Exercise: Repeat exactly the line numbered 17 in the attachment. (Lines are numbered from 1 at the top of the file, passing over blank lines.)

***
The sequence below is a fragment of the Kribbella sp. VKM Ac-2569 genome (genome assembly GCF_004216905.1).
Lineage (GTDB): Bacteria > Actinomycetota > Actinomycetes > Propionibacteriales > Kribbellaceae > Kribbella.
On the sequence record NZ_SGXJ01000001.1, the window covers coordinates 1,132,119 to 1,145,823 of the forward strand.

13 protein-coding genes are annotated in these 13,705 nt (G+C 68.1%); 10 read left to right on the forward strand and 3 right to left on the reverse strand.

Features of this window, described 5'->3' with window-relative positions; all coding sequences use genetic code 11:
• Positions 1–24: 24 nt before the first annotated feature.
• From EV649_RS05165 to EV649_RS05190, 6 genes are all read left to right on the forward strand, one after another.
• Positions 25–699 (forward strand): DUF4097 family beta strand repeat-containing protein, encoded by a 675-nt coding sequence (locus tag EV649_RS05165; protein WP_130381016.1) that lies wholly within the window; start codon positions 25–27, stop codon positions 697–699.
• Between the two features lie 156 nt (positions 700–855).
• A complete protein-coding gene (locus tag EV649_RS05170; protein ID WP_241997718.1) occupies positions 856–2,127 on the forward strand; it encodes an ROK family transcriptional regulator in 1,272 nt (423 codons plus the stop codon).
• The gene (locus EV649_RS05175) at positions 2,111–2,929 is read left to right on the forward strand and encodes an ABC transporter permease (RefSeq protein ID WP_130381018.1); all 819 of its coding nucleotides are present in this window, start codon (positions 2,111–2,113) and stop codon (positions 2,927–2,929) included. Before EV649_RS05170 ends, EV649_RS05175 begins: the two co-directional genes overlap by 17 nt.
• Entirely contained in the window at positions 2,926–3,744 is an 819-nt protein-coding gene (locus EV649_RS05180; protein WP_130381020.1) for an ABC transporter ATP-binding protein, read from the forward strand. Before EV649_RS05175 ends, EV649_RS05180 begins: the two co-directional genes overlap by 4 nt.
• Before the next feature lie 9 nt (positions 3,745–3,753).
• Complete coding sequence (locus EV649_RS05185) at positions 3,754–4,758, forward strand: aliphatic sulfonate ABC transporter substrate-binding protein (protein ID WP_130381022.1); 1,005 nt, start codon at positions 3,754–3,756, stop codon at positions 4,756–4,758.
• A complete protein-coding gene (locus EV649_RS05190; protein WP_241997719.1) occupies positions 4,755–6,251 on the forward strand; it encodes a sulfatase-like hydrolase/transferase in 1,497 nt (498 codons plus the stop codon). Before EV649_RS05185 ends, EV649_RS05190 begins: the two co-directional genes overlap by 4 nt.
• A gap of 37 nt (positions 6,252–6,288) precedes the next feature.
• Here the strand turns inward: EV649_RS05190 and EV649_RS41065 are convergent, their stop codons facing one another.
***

• Here the strand turns inward: EV649_RS05190 and EV649_RS41065 are convergent, their stop codons facing one another.